Definition of masthead in English:

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Pronunciation: /ˈmɑːsthɛd/


1The highest part of a ship’s mast or of the lower section of a mast.
Example sentences
  • Traditionally, mastheads and yardarms of RN ships were decorated with bunches of greenery, a task carried out by the boatswain's party in the dark hours of the night on December 24.
  • The most unusual object we shipped was the masthead from the cruise ship Andrea Doria.
  • The first stamp shows a sailor sighting land from the masthead of the 1502 ship.
2The title of a newspaper or magazine at the head of the first or editorial page: the paper lists forty smart writers on its masthead
More example sentences
  • On the front page of this newspaper, above the masthead, you will find our motto ‘Born To Make A Difference’.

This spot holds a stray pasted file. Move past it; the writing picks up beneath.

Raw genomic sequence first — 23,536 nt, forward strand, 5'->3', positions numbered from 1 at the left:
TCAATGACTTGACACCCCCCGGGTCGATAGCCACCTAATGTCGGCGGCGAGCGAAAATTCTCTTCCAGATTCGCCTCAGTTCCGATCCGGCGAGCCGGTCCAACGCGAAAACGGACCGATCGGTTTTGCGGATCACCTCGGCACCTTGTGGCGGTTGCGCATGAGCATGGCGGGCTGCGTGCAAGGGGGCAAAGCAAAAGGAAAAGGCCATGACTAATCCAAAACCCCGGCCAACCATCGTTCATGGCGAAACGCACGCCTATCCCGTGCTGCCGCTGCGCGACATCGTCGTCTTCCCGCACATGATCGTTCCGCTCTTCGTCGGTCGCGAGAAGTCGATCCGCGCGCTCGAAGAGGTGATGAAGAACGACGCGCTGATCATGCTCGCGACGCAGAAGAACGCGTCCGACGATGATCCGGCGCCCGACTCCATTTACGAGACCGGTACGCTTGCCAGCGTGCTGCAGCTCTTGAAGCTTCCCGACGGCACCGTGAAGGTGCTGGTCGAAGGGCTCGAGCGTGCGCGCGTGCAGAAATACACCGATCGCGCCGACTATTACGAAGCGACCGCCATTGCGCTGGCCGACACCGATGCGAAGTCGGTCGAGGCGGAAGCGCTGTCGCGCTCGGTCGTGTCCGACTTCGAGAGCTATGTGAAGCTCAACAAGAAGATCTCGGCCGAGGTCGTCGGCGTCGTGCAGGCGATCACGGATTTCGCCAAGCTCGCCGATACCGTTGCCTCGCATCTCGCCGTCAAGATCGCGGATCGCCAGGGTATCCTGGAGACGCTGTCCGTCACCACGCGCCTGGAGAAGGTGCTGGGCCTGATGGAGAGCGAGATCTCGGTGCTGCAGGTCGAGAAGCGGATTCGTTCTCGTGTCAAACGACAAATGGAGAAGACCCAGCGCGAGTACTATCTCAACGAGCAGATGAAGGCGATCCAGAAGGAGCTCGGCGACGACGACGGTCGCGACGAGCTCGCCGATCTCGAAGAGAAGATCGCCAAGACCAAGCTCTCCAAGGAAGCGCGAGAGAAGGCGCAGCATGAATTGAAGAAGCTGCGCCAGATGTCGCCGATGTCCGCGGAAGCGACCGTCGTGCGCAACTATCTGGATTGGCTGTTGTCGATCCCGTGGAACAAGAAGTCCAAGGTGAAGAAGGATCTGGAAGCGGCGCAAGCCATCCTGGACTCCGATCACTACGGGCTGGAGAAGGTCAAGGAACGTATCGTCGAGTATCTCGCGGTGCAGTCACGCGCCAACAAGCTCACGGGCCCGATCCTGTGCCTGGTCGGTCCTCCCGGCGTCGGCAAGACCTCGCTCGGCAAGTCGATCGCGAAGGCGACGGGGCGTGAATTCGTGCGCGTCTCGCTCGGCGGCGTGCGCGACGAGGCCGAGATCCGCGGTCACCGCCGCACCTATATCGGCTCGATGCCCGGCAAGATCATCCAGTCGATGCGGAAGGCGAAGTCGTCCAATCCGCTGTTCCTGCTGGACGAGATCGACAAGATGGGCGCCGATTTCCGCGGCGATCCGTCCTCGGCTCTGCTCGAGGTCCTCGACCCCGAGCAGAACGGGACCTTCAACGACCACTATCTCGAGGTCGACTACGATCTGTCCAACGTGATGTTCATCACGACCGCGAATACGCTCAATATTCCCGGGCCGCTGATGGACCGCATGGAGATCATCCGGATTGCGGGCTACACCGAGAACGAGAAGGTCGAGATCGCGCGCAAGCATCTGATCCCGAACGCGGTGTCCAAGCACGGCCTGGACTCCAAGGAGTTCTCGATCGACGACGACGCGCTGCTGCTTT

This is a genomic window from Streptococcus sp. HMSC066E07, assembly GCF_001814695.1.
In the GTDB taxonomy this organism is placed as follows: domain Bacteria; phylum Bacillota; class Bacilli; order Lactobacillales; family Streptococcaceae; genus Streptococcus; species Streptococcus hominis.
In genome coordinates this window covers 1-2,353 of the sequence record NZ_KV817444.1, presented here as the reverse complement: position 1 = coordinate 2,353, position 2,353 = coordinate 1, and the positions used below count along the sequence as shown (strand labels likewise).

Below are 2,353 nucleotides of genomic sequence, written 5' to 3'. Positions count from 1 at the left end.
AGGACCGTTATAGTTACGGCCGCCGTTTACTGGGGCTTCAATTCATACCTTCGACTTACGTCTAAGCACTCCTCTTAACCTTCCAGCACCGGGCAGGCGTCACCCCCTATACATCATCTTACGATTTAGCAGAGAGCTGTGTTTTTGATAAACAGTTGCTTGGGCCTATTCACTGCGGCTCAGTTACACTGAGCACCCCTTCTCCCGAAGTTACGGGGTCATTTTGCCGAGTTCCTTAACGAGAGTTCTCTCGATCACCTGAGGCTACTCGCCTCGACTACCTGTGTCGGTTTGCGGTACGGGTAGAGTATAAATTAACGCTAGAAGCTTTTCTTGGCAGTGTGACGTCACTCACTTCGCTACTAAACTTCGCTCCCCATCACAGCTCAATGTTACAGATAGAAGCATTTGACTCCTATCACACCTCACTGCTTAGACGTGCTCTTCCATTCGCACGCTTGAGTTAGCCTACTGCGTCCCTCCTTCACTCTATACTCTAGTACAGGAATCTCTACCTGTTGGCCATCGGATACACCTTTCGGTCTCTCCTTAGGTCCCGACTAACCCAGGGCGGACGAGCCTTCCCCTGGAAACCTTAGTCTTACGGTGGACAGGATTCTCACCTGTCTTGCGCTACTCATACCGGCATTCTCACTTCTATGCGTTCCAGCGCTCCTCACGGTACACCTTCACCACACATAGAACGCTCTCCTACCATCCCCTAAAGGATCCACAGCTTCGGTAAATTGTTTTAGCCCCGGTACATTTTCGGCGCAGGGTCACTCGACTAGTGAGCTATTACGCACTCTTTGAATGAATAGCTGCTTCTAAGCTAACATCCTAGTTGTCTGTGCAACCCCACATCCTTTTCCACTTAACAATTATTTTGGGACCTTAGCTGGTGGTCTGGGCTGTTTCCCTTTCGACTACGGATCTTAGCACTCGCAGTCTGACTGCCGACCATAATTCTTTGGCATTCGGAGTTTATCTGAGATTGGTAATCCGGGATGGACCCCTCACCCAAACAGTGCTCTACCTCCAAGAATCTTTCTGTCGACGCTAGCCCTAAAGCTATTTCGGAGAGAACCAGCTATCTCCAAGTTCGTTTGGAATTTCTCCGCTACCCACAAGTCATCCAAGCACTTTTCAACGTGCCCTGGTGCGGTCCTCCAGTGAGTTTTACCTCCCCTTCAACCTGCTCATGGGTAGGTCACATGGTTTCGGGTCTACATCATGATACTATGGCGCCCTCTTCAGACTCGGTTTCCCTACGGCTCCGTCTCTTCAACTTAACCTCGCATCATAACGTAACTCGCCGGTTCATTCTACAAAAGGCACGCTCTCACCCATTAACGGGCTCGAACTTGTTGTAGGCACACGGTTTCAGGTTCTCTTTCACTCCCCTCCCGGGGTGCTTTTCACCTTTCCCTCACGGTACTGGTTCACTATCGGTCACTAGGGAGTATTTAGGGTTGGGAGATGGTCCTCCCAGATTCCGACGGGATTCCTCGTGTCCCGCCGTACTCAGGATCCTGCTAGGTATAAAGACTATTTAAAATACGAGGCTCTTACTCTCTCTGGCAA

• An extract from this woodcut is in the masthead of this page.
  • The design director, a masthead editor or the news desk should be consulted on doubtful cases or proposals for exceptions.
2.1chiefly North American The listed details in a newspaper or magazine referring to ownership, editorial staff, advertising rates, etc.
Example sentences
  • Advisory Editors currently serving on the board are listed on the masthead.
  • One of the more obvious is the new masthead on the cover of this magazine.
  • It's to the point where maybe I should get credit in their mastheads.


[with object]
1 historical Send (a sailor) to the masthead as a punishment: get below, sir, or I’ll masthead you!
More example sentences
  • Plus, for the actors, there's the chance to utter the kind of lines - "Get below, sir, or I'll masthead you!"
  • If that observer is mastheaded, his range of vision is enormously increased as, again, is the visibility of the object by every additional foot in height.
  • And in this stretch of ocean, lookouts were mastheaded at day-dawn and kept mastheaded until twilight of evening, when the Mary Turner was hove-to, to hold her position through the night.
2Raise (a flag or sail) to the masthead: the Royal Standard was mastheaded
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